The attachment networks determines the choices we make regarding the people to comfort us. They are the people we miss the most.
The caring instinct makes us to take care of the people we are concerned of. When we are attached, we bond to someone else, we take energy. When we care about someone else, we offer something, we offer energy.
The sexual networks, are simply sex.
All these 3 networks work beautifully together and at the end creates the reproducing impulse.
The attachment offers the cement to keep together not only a couple but also a family. The caring impulse, enables us to take care of the children properly and to teach them to take care of their own families.
Each of these neural networks, bonds people in different ways. When the attachment connect with caring and sexual attraction, we can see a deep love story. When one of these three is missing, the love is stuck.
The forces of affection existed before the rational forces. The love reasons always had been outside our rationality, even the manifestation of love has a great plan behind.
To be able to truly love someone else, is needed a complete social intelligence, a great marriage between the emotional brain and the rational brain. Only one, cannot create strong partnerships.
An interesting talk that you can watch is: http://www.ted.com/talks/helen_fisher_studies_the_brain_in_love.html
“Like attracts like” or “opposites attract”?
There were a lot of experiments made regarding the attraction theory.
In his book, “The attraction paradigm”, the social psychologist Donn Byrne, came to the conclusion that people are willing to allow someone they like some disagreement with their own views without that individual becoming less attractive.
The mathematical formula for liking would be:
Y = 5.44 X + 6.62
Y – the extent of liking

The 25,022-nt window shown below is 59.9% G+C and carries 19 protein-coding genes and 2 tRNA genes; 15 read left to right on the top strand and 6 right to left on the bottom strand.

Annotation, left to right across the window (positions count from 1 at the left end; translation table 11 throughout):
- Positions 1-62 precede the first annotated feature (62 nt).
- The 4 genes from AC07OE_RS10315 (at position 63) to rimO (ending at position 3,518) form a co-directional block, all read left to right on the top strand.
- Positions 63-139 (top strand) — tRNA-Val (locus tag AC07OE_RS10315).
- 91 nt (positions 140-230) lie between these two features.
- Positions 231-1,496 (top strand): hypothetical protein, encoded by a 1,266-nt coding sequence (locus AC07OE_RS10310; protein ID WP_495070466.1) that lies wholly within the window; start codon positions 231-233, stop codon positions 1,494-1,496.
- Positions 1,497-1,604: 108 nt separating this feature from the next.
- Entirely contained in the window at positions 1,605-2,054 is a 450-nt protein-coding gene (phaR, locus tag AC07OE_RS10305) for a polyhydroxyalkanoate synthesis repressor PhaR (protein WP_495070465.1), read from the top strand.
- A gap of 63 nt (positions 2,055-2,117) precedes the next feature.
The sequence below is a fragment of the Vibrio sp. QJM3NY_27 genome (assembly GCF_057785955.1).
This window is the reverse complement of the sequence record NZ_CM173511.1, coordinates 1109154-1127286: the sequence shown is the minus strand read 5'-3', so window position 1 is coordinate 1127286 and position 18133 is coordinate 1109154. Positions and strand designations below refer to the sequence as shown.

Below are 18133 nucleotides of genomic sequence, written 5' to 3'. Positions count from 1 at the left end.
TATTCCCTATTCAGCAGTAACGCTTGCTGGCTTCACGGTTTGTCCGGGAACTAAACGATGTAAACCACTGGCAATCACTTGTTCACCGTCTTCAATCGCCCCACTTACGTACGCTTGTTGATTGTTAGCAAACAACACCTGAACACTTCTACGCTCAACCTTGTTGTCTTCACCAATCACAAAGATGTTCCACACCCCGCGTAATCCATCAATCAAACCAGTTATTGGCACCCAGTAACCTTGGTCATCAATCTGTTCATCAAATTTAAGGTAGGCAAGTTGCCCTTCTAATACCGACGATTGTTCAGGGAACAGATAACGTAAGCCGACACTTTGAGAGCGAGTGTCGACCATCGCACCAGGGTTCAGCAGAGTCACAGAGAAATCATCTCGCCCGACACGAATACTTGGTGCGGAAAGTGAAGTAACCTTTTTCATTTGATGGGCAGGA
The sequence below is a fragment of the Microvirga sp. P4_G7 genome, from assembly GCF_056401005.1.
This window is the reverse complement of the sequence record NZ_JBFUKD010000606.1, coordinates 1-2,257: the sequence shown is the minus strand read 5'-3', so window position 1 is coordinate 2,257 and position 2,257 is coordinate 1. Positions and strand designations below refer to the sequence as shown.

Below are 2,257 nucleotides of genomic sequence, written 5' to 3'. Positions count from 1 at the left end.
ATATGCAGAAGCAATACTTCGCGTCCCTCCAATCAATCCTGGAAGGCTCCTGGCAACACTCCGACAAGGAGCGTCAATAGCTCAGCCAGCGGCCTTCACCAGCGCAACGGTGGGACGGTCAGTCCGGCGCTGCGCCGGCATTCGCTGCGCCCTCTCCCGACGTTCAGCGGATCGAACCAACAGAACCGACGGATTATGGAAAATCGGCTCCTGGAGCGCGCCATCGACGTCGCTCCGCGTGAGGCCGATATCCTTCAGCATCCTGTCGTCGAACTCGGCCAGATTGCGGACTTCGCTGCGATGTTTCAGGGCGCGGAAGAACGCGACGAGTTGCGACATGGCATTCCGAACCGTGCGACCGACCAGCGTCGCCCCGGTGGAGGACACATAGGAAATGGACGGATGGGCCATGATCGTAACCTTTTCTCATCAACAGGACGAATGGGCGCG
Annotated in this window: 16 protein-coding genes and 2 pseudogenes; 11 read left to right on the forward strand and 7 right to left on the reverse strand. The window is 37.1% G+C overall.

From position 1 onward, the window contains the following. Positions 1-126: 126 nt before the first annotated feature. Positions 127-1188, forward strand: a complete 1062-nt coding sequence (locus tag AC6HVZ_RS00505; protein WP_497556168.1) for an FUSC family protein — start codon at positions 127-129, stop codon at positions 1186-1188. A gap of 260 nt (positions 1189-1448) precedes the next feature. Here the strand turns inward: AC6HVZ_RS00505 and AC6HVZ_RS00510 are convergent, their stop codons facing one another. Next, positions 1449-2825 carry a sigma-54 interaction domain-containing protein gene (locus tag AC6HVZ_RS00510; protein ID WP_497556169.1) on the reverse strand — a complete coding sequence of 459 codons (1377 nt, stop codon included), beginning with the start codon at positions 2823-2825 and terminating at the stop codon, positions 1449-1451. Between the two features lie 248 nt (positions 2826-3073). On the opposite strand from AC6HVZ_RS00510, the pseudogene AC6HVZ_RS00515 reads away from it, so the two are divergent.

X – similar attitudes
For example two people who share 50% of the same views will score 9.34 ( 0.5 x 5.44 + 6.62) on a 12 point scale.
We are attracted to people who seem very much like ourselves because we assume that that a shared outlook and attitudes makes it more likely that the other person will like us in return, thereby reducing the risk that our advances will be rejected. In other words, we try to stack the cards in our favour as far as we can, by investing a lot of time and effort on those who seem as much like us as possible.
The halo effect
In close relationships, individuals tend to stress similarities of viewpoint in order to conceal or avoid sources of conflict. In different studies was proved that sometimes the similar attitudes of our partners are only assumptions that we made in order to comfort us, or to make us feel loved and appreciated to an extent.
Insights of the week: challenge your assumptions about your partner! ask your partner about the view that you think you share and be open to the answers:)
When we connect with other people, we make assumptions based on our first impressions (attraction).
If we feel attracted to another person, we tend to generalize the opinions we have about the person in a positive way, in order to prove to ourselves at first, that we are right. The feeling of being right becomes more important the the reality itself because who doesn’t really like to be right, isn’t it?
And it goes in the other way around too. If we don’t find the person attractive, we are more likely tempted to put the person in a negative spectrum.
Insights of the week: make new connections and expand your willingness to get to know the other person, without assuming the way is based on the level of attractiveness to you.
Interested about this topic?
Join us to our next meet up, movie time and discussions on aligntment in relationships.
Thank you for your commitment to your own development and attention.
Lots of love,
Keep exploring ~ Make connections ~ Share your discoveries